Press Freedom and Reform in China
The recent Chinese censorship skirmish is over and the lively Southern Weekly newspaper is for sale as usual across the country. No reporters lost their jobs and the local Communist Party bureaucrats who control what can be put in print have relaxed their grip slightly. The provincial propaganda official blamed for starting the whole dispute managed to stay in office, protesters are gone from the streets of Guangzhou and normality has returned.
But things are not quite the same as before. Another public demonstration against the way the Chinese Communist Party manages the nation has ended with some marginal gains for the complainers but no major reforms in sight—either at the Southern Weekly or more generally across the land. The status quo forces have held their own and begun striking back. Yet it seems certain this embarrassing (for Beijing) row at a southern Chinese newspaper will have longer term repercussions as one more example of the kind of trouble that new national leader Xi Jinping would like to avoid but cannot escape.
The problem at the Southern Weekly was fairly straightforward. Known nationwide as one of China’s more daring publications, it planned a New Year’s editorial calling for something the ruling party finds dangerous—letting people enjoy the many freedoms guaranteed by the state constitution but never permitted in real life. But after the editors had signed off and gone home, a provincial propaganda official named Tuo Zhen reportedly rewrote the editorial, turning it into a paean of praise for Communist rule. Though censorship is standard, this revision was exceptionally blatant. Journalists threatened to strike and, thanks to the Internet, a national wave of complaints soon followed. Sympathetic demonstrators began placing flowers before the newspaper office.
Cooler heads prevailed before any serious confrontation occurred. The provincial government, newly headed by a rising star on the national political scene, agreed to stop interfering directly with the paper’s content before publication—though it will continue issuing advance “advisories” about what is permitted. Although no protesting journalists were fired, the chief editor’s fate remains unclear. And after a few days passed, police across China began detaining and questioning the more vocal protesters; for example, a famous film actress who blogged on behalf of the protesting journalists was invited to “have tea” with security officers, a euphemism for a brisk interrogation and warning.
In addition, the party’s Central Propaganda Department in Beijing sent an “urgent memo” to senior media executives and local party officials to emphasize that no major changes will be forthcoming. “The party has absolute control over the media and this principle is unshakable,” it stated, resorting to the usual tactic of placing part of the blame on “external hostile forces.”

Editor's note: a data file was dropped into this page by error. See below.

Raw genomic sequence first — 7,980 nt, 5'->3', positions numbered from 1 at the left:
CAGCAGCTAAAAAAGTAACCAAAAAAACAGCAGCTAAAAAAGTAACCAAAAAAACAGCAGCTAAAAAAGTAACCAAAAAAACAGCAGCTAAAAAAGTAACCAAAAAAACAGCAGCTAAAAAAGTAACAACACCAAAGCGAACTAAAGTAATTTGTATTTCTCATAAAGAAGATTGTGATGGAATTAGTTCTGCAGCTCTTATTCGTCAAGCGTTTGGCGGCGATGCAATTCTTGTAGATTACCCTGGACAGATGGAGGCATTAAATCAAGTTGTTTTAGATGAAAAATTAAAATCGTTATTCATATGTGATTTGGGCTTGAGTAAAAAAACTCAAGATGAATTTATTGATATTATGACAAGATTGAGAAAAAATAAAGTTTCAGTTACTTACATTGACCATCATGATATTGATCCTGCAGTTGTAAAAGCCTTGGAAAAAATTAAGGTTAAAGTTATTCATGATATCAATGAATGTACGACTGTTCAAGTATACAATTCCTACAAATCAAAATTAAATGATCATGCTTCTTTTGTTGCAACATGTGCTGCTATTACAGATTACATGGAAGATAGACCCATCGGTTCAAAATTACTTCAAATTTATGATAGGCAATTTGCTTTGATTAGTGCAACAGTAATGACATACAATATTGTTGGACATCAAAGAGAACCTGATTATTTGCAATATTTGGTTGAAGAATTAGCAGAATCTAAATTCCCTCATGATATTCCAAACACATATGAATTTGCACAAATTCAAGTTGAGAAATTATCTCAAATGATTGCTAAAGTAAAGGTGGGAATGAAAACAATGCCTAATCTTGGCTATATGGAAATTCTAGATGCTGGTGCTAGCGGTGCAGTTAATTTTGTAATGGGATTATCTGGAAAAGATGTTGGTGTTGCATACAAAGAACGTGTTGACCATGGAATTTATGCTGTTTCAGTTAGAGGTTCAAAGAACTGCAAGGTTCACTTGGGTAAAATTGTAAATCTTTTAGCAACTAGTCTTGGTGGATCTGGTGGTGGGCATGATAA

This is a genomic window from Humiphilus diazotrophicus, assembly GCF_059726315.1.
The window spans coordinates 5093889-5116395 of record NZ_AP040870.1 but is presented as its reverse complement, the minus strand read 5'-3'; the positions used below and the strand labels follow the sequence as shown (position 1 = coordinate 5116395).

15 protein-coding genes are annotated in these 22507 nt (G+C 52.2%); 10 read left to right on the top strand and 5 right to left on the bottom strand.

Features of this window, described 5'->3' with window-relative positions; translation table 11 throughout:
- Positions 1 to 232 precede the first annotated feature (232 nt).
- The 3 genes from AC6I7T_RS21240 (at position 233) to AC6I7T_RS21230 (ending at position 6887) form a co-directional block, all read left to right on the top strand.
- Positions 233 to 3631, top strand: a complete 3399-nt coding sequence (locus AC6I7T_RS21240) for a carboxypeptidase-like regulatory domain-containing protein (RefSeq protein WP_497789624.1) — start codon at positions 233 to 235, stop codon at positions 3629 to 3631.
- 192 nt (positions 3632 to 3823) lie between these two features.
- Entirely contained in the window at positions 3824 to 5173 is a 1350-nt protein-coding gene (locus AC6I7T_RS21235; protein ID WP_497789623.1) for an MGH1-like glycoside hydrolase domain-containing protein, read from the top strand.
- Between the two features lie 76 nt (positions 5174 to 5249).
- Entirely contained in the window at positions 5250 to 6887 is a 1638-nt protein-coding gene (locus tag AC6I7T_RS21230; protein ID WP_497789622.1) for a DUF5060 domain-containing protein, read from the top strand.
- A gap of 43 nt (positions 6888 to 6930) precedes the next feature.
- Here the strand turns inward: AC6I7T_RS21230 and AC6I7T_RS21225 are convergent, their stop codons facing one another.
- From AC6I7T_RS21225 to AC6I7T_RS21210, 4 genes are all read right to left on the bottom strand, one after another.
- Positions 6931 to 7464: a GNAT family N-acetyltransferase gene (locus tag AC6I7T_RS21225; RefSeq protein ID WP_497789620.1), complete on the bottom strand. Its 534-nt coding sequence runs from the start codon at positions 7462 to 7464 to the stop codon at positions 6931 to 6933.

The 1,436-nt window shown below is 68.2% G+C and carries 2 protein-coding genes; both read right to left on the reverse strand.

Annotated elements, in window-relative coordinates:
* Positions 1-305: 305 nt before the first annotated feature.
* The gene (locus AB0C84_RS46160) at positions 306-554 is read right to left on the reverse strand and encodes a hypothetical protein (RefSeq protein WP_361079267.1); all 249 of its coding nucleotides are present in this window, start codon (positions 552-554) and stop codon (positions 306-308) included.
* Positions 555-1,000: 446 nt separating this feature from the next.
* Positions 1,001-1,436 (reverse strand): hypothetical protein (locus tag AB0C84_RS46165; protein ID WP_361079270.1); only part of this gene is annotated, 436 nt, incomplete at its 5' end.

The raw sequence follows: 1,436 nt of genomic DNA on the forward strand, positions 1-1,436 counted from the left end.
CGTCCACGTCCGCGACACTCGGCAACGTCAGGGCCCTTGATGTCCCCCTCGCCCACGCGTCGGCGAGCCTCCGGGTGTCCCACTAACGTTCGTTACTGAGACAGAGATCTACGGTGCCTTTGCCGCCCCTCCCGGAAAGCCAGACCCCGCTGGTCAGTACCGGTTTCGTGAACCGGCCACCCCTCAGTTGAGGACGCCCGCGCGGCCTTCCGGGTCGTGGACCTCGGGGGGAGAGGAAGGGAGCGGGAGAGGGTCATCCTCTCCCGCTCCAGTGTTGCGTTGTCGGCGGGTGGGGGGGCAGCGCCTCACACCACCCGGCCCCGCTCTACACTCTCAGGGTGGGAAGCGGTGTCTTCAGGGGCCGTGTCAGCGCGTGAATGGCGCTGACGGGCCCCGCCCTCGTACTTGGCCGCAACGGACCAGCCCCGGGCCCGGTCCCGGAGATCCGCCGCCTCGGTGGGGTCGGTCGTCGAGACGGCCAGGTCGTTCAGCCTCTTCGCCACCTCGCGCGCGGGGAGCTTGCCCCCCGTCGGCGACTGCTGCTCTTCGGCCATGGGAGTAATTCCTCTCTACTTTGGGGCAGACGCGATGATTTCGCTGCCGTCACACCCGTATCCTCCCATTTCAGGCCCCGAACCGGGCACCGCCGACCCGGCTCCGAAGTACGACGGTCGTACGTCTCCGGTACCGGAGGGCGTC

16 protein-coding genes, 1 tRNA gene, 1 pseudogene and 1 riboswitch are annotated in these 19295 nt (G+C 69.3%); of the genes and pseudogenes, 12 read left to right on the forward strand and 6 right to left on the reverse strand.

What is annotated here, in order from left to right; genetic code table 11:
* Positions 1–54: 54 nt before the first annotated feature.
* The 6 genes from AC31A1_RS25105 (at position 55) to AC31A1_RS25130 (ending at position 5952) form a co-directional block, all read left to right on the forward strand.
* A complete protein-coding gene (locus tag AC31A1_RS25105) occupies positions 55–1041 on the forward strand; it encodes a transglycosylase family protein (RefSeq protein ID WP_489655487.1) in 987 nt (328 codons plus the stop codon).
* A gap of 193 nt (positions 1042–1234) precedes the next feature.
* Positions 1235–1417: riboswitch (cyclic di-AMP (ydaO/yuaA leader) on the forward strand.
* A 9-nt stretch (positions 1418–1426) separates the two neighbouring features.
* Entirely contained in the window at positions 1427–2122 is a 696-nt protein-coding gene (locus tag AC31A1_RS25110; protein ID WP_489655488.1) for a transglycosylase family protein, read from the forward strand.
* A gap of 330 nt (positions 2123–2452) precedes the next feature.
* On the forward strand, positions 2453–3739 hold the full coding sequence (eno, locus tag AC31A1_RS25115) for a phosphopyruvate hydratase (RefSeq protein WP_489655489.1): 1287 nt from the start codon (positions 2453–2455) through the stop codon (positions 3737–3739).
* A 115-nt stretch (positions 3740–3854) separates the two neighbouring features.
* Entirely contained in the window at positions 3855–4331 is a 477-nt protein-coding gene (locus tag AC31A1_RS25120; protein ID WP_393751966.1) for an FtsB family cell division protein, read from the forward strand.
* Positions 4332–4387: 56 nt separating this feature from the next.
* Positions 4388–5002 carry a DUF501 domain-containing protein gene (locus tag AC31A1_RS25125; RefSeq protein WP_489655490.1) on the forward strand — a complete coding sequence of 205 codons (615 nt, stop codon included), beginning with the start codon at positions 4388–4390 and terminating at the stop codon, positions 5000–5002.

But out of sight is not necessarily out of mind, and that’s where problems lie for new Communist Party general secretary (and soon-to-be president) Xi Jinping and his senior colleagues. The Southern Weekly case is just another on a long list of public complaints about party and government actions that rile Chinese citizens. The Internet, especially via Chinese microblogs called weibo, spreads 100 million or more daily messages across the land. Despite increasingly intense official purging, many relay popular complaints about party and state malfeasance. A jaundiced population, fed up with corruption, nepotism, injustice and other ills, has grown increasingly cynical about self-interested bureaucrats who too often use high office to enrich themselves, friends and relatives. More and more citizens demand serious economic and political reforms.
Thus party rulers feel growing pressure to respond; Xi himself has warned that without a crackdown on corruption, for example, the party’s future could be in jeopardy. In some ways, Xi appears to patterning his actions on those of the late Deng Xiaoping, revered as China’s great post-Mao reformer. But while Deng demanded economic change, he had no tolerance for political reform; he ordered the 1989 Tiananmen shooting of student protestors, for example. Whether Xi will prove any more liberal remains unknown; the early evidence is contradictory and inconclusive.
But the party’s new Politburo, which Xi heads, can no longer ignore or suppress protests as readily as during pre-weibo days. Several items that have surfaced since the Southern Weekly fracas illustrate why. Consider, for example, the laojiao problem.
The laojiao system is an extra-judicial “re-education through labor” program which allows officials to send people they find disruptive for up to four years in prison camps, where they usually do farm or factory work. There are no formal charges, no trial and almost never any chance for appeal; those punished can include drug addicts, prostitutes, people who petition the government about grievances or anyone else whom local officials find annoying. According to some Chinese legal experts, the system violates the state constitution and Chinese law but it has been in place since 1957; CCTV, the state broadcaster, recently said 310 camps hold 310,000 prisoners, a sizeable portion of the estimated one million or so in various Chinese jails. (The United States, despite its much smaller population, has some 2.2 million prisoners plus another 4.9 million on probation or parole.)